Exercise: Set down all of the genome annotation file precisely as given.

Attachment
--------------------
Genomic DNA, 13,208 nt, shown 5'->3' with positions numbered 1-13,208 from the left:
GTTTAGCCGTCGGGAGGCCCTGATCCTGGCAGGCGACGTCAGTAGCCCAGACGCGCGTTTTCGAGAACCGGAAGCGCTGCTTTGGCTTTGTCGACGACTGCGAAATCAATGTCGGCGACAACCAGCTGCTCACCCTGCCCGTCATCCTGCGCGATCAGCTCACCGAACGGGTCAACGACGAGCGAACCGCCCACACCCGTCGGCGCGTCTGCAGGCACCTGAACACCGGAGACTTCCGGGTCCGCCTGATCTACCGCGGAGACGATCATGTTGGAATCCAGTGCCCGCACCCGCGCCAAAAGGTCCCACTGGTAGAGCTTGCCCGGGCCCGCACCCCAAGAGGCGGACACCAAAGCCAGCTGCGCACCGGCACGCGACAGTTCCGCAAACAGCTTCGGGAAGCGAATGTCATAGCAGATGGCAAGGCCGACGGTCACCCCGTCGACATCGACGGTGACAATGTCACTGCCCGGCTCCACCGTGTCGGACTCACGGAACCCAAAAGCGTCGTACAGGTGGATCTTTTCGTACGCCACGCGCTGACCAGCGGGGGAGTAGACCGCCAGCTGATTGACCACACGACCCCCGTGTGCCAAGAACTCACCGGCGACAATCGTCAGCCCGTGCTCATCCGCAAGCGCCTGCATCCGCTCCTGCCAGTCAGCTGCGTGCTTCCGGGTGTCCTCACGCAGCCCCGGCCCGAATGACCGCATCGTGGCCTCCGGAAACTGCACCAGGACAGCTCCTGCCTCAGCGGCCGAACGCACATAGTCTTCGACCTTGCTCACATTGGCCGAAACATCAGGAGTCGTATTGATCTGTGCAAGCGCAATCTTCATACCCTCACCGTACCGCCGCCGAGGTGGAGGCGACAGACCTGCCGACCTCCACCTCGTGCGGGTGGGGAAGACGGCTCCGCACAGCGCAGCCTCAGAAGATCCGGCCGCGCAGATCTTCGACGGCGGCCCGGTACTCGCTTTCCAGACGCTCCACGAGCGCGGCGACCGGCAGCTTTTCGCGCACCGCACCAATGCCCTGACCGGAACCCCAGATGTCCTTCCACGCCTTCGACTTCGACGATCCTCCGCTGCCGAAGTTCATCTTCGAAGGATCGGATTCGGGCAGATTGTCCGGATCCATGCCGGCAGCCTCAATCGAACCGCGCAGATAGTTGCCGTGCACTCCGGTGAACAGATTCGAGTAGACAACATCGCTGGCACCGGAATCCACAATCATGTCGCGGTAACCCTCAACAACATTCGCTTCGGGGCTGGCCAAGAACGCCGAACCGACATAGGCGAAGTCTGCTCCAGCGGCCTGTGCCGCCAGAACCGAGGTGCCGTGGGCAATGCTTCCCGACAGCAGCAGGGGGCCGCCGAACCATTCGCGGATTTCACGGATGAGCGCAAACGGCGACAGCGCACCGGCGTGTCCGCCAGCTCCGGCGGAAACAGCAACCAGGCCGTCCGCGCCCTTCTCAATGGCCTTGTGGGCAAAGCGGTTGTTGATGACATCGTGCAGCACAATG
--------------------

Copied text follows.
Genomic DNA, 13,208 nt, shown 5'->3' with positions numbered 1-13,208 from the left:
GTTTAGCCGTCGGGAGGCCCTGATCCTGGCAGGCGACGTCAGTAGCCCAGACGCGCGTTTTCGAGAACCGGAAGCGCTGCTTTGGCTTTGTCGACGACTGCGAAATCAATGTCGGCGACAACCAGCTGCTCACCCTGCCCGTCATCCTGCGCGATCAGCTCACCGAACGGGTCAACGACGAGCGAACCGCCCACACCCGTCGGCGCGTCTGCAGGCACCTGAACACCGGAGACTTCCGGGTCCGCCTGATCTACCGCGGAGACGATCATGTTGGAATCCAGTGCCCGCACCCGCGCCAAAAGGTCCCACTGGTAGAGCTTGCCCGGGCCCGCACCCCAAGAGGCGGACACCAAAGCCAGCTGCGCACCGGCACGCGACAGTTCCGCAAACAGCTTCGGGAAGCGAATGTCATAGCAGATGGCAAGGCCGACGGTCACCCCGTCGACATCGACGGTGACAATGTCACTGCCCGGCTCCACCGTGTCGGACTCACGGAACCCAAAAGCGTCGTACAGGTGGATCTTTTCGTACGCCACGCGCTGACCAGCGGGGGAGTAGACCGCCAGCTGATTGACCACACGACCCCCGTGTGCCAAGAACTCACCGGCGACAATCGTCAGCCCGTGCTCATCCGCAAGCGCCTGCATCCGCTCCTGCCAGTCAGCTGCGTGCTTCCGGGTGTCCTCACGCAGCCCCGGCCCGAATGACCGCATCGTGGCCTCCGGAAACTGCACCAGGACAGCTCCTGCCTCAGCGGCCGAACGCACATAGTCTTCGACCTTGCTCACATTGGCCGAAACATCAGGAGTCGTATTGATCTGTGCAAGCGCAATCTTCATACCCTCACCGTACCGCCGCCGAGGTGGAGGCGACAGACCTGCCGACCTCCACCTCGTGCGGGTGGGGAAGACGGCTCCGCACAGCGCAGCCTCAGAAGATCCGGCCGCGCAGATCTTCGACGGCGGCCCGGTACTCGCTTTCCAGACGCTCCACGAGCGCGGCGACCGGCAGCTTTTCGCGCACCGCACCAATGCCCTGACCGGAACCCCAGATGTCCTTCCACGCCTTCGACTTCGACGATCCTCCGCTGCCGAAGTTCATCTTCGAAGGATCGGATTCGGGCAGATTGTCCGGATCCATGCCGGCAGCCTCAATCGAACCGCGCAGATAGTTGCCGTGCACTCCGGTGAACAGATTCGAGTAGACAACATCGCTGGCACCGGAATCCACAATCATGTCGCGGTAACCCTCAACAACATTCGCTTCGGGGCTGGCCAAGAACGCCGAACCGACATAGGCGAAGTCTGCTCCAGCGGCCTGTGCCGCCAGAACCGAGGTGCCGTGGGCAATGCTTCCCGACAGCAGCAGGGGGCCGCCGAACCATTCGCGGATTTCACGGATGAGCGCAAACGGCGACAGCGCACCGGCGTGTCCGCCAGCTCCGGCGGAAACAGCAACCAGGCCGTCCGCGCCCTTCTCAATGGCCTTGTGGGCAAAGCGGTTGTTGATGACATCGTGCAGCACAATG